The Percheron Heavy Horse

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The origins of the Percheron Heavy Horse are not known for certain. With no accurate records, there are plenty of rumours and myths, such as its being related to the Boulonnais horse, which was used in the Roman invasion of Brittany, or that Charles Martel took captured Arabs and Barbs home to breed them to his warhorses after his victory over the Muslim Umayyad Arab Caliphate1 at Poitiers in 732 AD.

The modern Percheron Heavy Horse is one of the most elegant of the draft breeds, with a fine head, arched neck, and long stride, owing to a heavy Oriental influence. Percherons are usually a rocking-horse dapple-grey, though there are many blacks, and the French breed society will also accept bays, chestnuts, and roans, provided their ancestry can be traced. They normally range in size from 15.2 to 17hh, though the biggest horse ever registered was a Percheron - Dr Le Gear, foaled in 1902, who stood 21.1hh2 and weighed over 1,300kg.

A Brief History

The first known records for this breed do show that from the 8th Century onward, the Percheron came from an area called Le Perche, which is a district of Normandy, France. This area is actually known to be one of the oldest horse breeding areas in the world.

Percherons were used primarily for draft work such as pulling ploughs, carts and the like. In the 8th Century, however, Arabians and other oriental breeds were cross-bred with the native heavy horse, thus producing the first of the Percheron that was used for light draft work and riding.

In the Middle Ages, Spanish blood was introduced to the Percheron horse breed by the Comte de Perche and later the Comte de Rotrou, who used Andalusian stallions with the Percheron mares. This was done to improve the breed, and efforts were made again in the 18th Century when Arabs and English Thoroughbreds were also used. The Royal Stud at Le Pin made Arabian stallions available to breeders of Percheron horses. In 1820, two grey Arab stallions were imported and were used for breeding on the existing stock. It is from this that the present-day grey colour of the Percherons comes. All today's Percherons can have their ancestry traced back to a horse called Jean Le Blanc, who was foaled in 1823.

The Percheron, like most heavy horse breeds, served primarily as a work horse. It was used on farms, pulling carts and was also used as a warhorse. During the First World War, it was used to haul large guns and ammunition carts.

Countries as far afield as North and South America, along with Britain and other European countries, imported the Percheron. However, they wanted it mainly as a workhorse and preferred the heavy draft version to the light draft then used in Le Perche. By the middle of the 19th Century, the older bloodlines of the Percheron had almost vanished and heavy mares from places like Brittany were mixed with the last of the old breed. As the area around Le Perche was mainly rural and needed workhorses, breeding for the heavier Percheron started again, and this is the type of Percheron we see today.

The Percheron was first imported to the United States in 1839 by Edward Harris of Moorestown, New Jersey. Two particular stallions called Normandy and Louis Napoleon were exported to Ohio, USA in 1851. Louis Napoleon was later sold to a family by the name of Dunham in Illinois, a family that was to become instrumental in forming the Percheron Association of America.

Despite the country's French connections, the first Percherons to be exported to Canada came via the United States. Since they did originally come from France, the Percheron breed remained pure, genetically speaking. The ancestry of registered Percheron horses in both Canada and the United States can be traced back directly to stock originating in Le Perche.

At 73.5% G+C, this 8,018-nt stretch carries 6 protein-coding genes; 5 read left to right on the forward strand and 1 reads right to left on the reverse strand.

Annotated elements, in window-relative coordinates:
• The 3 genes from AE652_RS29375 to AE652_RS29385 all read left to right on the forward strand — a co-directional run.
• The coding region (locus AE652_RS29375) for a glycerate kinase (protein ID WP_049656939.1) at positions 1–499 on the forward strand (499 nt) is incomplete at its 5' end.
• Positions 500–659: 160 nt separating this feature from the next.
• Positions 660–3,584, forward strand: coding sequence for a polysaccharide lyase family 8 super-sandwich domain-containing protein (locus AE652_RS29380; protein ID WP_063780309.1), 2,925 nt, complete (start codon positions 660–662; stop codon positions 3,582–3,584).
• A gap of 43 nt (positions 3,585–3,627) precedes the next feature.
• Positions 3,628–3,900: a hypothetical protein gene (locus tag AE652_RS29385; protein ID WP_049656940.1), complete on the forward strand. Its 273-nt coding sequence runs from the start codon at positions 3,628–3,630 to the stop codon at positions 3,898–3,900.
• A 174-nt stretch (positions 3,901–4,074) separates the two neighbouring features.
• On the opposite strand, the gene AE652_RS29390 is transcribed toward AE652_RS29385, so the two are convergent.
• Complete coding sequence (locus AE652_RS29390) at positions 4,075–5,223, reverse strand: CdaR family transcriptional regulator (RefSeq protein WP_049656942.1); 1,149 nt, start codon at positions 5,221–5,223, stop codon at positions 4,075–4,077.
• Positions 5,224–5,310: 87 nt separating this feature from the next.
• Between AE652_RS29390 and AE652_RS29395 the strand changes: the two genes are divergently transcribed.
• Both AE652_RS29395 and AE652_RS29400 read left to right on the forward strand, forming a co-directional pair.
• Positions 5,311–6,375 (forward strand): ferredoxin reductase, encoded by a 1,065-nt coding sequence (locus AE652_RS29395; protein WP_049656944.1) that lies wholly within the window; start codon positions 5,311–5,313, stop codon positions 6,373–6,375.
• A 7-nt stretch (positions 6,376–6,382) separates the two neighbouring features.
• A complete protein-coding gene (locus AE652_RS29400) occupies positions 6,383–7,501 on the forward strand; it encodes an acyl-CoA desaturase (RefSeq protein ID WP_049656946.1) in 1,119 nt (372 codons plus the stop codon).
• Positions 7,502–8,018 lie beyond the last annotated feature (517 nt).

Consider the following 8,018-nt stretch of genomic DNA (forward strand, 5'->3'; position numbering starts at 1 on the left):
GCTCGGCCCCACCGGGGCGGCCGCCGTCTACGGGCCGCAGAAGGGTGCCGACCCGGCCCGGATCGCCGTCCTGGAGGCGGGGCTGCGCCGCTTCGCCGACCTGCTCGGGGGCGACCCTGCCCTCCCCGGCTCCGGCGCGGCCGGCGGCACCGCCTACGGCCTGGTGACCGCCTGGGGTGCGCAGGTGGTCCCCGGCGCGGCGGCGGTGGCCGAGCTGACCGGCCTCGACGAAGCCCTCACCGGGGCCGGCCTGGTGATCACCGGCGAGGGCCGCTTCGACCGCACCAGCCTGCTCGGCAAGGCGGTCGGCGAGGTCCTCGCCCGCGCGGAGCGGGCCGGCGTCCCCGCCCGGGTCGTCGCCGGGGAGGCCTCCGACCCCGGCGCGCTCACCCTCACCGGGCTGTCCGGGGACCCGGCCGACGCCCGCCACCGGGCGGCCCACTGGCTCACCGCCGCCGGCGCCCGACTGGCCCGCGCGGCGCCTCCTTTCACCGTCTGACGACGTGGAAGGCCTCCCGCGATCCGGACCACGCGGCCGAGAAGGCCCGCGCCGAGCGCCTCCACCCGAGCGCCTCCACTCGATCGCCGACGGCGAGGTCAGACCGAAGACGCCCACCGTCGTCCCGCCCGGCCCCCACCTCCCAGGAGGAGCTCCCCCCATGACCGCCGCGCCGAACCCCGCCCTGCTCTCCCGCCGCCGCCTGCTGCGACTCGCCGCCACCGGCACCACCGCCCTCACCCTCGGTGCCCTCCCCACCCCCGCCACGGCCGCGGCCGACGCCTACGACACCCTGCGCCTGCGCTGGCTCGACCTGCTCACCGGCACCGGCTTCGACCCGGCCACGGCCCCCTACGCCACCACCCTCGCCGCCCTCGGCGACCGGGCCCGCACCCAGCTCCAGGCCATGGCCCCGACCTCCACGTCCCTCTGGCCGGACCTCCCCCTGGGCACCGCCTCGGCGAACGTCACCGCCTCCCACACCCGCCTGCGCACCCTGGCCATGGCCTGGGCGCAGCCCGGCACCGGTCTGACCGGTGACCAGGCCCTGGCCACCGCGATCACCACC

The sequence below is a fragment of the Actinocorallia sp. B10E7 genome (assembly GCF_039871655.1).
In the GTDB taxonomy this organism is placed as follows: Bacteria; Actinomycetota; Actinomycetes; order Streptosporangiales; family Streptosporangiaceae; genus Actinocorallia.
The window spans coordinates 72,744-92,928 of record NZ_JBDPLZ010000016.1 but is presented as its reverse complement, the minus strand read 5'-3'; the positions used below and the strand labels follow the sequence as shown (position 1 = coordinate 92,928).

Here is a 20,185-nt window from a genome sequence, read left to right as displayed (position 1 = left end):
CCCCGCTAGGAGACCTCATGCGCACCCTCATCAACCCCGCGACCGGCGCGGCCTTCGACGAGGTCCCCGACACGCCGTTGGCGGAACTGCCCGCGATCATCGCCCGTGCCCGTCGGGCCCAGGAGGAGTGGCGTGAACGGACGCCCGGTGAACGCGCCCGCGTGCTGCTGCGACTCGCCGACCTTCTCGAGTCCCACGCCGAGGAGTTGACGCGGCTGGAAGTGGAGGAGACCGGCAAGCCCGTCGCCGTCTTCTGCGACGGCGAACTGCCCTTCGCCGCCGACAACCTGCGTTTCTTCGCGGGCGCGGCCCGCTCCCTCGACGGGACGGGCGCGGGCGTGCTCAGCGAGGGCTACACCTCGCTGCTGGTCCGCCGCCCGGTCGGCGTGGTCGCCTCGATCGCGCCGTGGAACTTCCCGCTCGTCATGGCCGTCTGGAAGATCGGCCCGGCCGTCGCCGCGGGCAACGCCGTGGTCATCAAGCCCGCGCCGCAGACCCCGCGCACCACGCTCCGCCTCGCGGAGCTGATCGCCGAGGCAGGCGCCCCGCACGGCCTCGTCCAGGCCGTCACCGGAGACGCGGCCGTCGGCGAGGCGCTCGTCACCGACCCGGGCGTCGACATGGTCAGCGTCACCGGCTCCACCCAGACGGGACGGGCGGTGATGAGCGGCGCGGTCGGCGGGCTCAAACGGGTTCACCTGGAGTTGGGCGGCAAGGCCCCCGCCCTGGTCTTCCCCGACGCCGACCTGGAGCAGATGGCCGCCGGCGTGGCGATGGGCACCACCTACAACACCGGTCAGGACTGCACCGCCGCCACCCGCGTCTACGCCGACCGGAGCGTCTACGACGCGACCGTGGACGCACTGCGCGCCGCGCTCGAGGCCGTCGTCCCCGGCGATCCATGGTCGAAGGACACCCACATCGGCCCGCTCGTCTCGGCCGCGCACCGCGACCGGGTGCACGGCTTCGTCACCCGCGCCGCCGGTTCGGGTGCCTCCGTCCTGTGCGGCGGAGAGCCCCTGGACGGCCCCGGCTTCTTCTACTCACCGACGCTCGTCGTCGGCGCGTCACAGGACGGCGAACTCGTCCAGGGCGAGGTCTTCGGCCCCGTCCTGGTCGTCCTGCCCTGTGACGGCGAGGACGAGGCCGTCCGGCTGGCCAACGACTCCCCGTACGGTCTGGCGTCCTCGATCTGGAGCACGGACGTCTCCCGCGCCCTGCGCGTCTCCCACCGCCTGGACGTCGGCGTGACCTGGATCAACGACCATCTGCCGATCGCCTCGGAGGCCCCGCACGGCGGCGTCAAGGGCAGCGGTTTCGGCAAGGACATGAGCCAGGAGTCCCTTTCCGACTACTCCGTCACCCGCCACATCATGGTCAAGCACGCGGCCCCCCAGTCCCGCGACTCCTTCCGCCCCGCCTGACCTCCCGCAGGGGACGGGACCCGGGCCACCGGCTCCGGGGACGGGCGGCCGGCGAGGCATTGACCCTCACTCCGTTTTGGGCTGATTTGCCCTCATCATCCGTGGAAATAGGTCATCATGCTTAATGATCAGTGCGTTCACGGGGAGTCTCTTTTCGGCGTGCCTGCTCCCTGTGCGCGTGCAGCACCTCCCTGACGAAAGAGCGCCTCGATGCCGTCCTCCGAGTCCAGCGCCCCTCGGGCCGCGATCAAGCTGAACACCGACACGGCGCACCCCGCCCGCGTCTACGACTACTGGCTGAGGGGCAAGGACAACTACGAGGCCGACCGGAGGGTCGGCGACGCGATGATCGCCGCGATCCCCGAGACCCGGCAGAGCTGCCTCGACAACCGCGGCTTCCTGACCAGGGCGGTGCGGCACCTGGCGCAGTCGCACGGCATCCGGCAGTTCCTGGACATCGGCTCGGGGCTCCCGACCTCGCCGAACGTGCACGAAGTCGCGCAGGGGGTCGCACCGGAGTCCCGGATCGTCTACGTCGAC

The British Percheron Horse Society was founded on 23 January, 1918, and Lord Lonsdale was elected as the first president of the society. Its aim was to establish the Percheron breed in the United Kingdom, to maintain the purity of the breed, and to promote breeding. The society also started a stud book to record the animals bred. Stallions and mares imported from the Le Perche district were used to breed from, thus maintaining the purity throughout the process. As a result all British-bred Percherons can have their ancestry traced through the society.

As with most heavy horse breeds, the Second World War saw a rapid decline in their commercial use as mechanisation began to be regarded as being quicker and more efficient. This was even more pronounced in America, where the Percheron was all but forgotten. It was the Amish people and a handful of farmers dedicated to the preservation of the Percheron that ultimately prevented the breed from dying out.

Despite all the changes in breeding over the centuries, the Percheron remains one of the favourite heavy horse breeds. There are still the two types, the heavy draft and the lighter draft. The horse is known for being amenable, energetic and elegant, hence its popularity today. The total numbers are down from their heyday but concerted efforts by breeders have ensured the survival of the breed.

Other Heavy Horses

Below is a list of heavy horse breeds, the Shire at the top of the list, being the most popular and best known.

The numbers for each of the above breeds varies (as of 2008) but overall, they are historically very low. There are renewed efforts underway to preserve the various breeds via an assorted array of clubs, societies and individuals.

1The Umayyad Caliphate was historically the sixth-largest empire, and had started encroaching on Frankish territory in an attempt at expansion.2About 214cm or seven feet! (Measured at the withers, the highest point of the back between the shoulder blades.)

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